– International Convention on the Elimination of All Forms of Racial Discrimination (ICERD)
– Convention on the Elimination of All Forms of Discrimination against Women (CEDAW)
– United Nations High Commissioner for Human Rights (OHCHR)
– International Labour Organization (ILO)
– World Health Organization (WHO)
– United Nations Educational, Scientific and Cultural Organization (UNESCO)
International Environmental Law
International Environmental Law is one of the most interesting and developing areas of Public International Law. It was only in the 1970s and 80s that states started to understand that the environment requires protection, that oceans should not be polluted, that species are declining. You will learn about the development of environmental law from this point onwards in this course. International Environmental Law is a highly topical area, reflected in the world news. We will deal with the legal implications of certain environmental actions, in the context of International Law generally as well as International Environmental Law. Related case law of international courts and tribunals are also important in this topic. This is a very extensive course, examining all the possible angles and new developments, aiming to enhance your understanding of the importance of international environmental regulations.
– Development and sources of international environmental law
– Jurisdictional and institutional aspects of environmental governance
– General principles of international environmental law
– Sustainable development
– State responsibility for environmental damage
– Civil liability regimes
– Environmental dispute resolution
– Human right and the environment
– Protection of the marine environment
– General principles of conservation and biological diversity
– Management of hazardous substances and wastes
– Climate change protection
– Protection of the ozone layer
– Trade and environment
– Financial resources, technology and intellectual property
– War and armed conflict in relation to the environment
– Nuclear energy and the environment
– Freshwater resources
– Transboundary air pollution
– Polar regions
International Economic Law
What you will discover in this course is the law regulating international economic relations between estates, what role the United Nations has played and what the other international organisations including the World Bank, International Monetary Fund and the WTO have been doing. The course examines the international legal instruments in international economic law, adapted mainly after the establishment of the UN in 1945. We also cover relevant developments that took place prior to this.
– Evolution of the law and economic policy
– Evolution of international economic law
– Fundamental principles of international economic law
– Institutional structure of international economic law
– The law and practice of the World Bank
– The law and practice of the International Monetary Fund
– Financing for development
– The millennium development goals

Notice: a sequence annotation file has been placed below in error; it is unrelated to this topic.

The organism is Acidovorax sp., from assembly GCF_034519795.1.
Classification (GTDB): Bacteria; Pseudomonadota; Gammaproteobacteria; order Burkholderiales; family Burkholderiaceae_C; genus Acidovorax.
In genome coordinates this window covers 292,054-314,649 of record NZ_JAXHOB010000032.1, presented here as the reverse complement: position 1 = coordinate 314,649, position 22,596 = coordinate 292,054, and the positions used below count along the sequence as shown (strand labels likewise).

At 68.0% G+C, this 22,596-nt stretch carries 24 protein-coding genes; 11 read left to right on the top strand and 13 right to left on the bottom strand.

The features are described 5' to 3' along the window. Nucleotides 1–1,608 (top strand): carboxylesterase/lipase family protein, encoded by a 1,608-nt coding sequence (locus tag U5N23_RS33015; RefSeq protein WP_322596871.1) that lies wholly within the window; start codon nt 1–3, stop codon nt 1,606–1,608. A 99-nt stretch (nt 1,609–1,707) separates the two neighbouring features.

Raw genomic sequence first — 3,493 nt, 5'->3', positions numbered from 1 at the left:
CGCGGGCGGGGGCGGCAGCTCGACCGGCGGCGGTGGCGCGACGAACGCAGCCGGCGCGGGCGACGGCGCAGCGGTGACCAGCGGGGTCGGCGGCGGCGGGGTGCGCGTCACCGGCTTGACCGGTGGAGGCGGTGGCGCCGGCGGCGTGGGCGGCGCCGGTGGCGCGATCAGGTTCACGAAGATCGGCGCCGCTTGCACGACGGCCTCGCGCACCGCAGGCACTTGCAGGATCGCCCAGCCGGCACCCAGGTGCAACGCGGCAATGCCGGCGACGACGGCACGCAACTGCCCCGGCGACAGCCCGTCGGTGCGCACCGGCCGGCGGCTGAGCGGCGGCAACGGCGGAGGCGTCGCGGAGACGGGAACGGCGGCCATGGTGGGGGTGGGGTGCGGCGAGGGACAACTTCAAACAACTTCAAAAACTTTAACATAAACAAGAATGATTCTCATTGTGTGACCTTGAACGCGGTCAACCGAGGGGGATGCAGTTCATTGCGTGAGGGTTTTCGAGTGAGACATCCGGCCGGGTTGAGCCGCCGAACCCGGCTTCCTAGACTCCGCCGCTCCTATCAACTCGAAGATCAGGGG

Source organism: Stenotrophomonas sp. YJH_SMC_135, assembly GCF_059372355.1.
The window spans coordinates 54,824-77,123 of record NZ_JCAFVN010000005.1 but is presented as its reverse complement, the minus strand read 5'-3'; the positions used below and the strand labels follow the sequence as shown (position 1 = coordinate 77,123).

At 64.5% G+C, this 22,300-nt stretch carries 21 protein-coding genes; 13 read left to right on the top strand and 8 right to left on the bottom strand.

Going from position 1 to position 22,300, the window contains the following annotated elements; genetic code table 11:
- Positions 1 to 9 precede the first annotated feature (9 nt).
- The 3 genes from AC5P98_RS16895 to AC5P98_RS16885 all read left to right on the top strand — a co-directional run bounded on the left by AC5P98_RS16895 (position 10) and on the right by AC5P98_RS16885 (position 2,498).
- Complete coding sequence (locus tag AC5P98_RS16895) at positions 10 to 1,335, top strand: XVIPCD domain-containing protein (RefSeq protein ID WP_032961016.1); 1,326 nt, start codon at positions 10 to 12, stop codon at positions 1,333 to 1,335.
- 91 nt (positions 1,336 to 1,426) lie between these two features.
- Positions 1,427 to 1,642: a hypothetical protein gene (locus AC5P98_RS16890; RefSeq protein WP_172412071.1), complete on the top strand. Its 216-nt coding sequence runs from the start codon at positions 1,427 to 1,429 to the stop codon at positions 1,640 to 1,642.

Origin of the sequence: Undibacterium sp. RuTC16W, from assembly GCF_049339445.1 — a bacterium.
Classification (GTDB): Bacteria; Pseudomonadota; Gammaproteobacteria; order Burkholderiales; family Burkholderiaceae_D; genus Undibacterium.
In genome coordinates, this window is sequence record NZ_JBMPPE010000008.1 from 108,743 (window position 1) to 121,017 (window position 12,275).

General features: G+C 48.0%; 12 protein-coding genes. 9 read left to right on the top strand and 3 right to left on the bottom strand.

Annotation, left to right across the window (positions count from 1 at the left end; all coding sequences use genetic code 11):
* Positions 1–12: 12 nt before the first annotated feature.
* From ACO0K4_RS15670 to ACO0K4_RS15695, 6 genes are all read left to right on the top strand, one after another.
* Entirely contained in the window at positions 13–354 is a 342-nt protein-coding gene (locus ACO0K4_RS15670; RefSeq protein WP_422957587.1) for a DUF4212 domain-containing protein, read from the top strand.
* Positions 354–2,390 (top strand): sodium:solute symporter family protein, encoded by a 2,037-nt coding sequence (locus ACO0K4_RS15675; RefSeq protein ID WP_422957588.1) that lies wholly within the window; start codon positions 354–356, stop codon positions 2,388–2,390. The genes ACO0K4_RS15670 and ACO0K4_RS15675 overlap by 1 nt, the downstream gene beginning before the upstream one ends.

– International efforts to regulate foreign investment
– Regulation of multinational enterprises (MNEs)
– The notion of corporate social responsibility
– Multinational enterprises and human rights
– Substantive rules of the GATT/World Trade Organization system
– Institutional overview of the World Trade Organization
– Case study of the liberalisation of trade in agriculture
– Current trade agenda and the Doha Development Round
International Investment law
This course is designed to give you exposure to the world of law concerned with the regulation of foreign investment. When a company goes abroad to invest, what are the risks the company takes – whether political or economic – and what are the rules of international law that protect foreign investments? The laws between the investing country and the host country as well as the interface between international investment law and other areas of international law are all covered in this course.
– Origins of the law of foreign investment: the early years
– National standards v. international minimum standard
– National treatment and the Calvo doctrine
– The duty to compensate and the Hull formula
– United Nations efforts
– Efforts made by the World Bank
– OECD efforts
– The role of the World Trade Organization
– Origins of BITs
– The content of BITs
– Significance of BITs
– Regional treaties: NAFTA
– Fleshing out of the principles of the law of foreign investment
– Definition of expropriation and nationalization
– Determination of the quantum of compensation
– Extending the frontiers of expropriation
Possible Alternative Courses
The University of London provides a diverse and robust curriculum, with a selection of interesting and important courses, therefore AAU may teach optional courses as well. However, they are not currently scheduled and their availability will be subject to minimum student enrollment. Nonetheless, please do let us know if you are interested in one of these courses:
- European Convention on Human Rights
- Human Rights of Women
- International Natural Resources Law
- International Refugee Law
- International Rights of the Child
- Law of Treaties
- Transfer of Technology Law
- World Trade Law
AAU also offers skill-based support courses for Law students such as Fundamentals of Legal Research Writing and Analysis, Legal English, Legal Research and Writing, Moot Court, Legal Skills Development, and Cross Cultural Negotiations and Dispute Resolution.
For more information on the modular structure and the study program, please contact our admissions team at email@example.com.
Recognition by the Ministry of Education, Youth and Sports
For the Postgraduate Law programmes, AAU as a branch of a European foreign higher education institution (pursuant to Act no. 111/1998 Coll. on Higher Education Institutions, Part XIV, Section 93d) fulfilled the information obligations and was registered by the Ministry of Education, Youth and Sports on 28 November 2020. Thus, the study of the students has been made equal to study at higher education institutions in the Czech Republic under the State Social Support Act or under the Pension Insurance Act (Students have the legal status of a student for these purposes).
See what our students have to say
AAU offers the benefit of engaging with people and their cultures from around the world in the heart of one of the most beautiful cities in the world. In connection with the provided top tier education, you are offered a unique opportunity to start your career on an international level and make valued connections for your professional future.
Solicitor, Czech Republic
AAU’s Law school atmosphere is very friendly and tolerant. It allows you to study in an academic environment while having this family feeling around and you sort of feel at home.
John H. Carey II School of Law, Alumni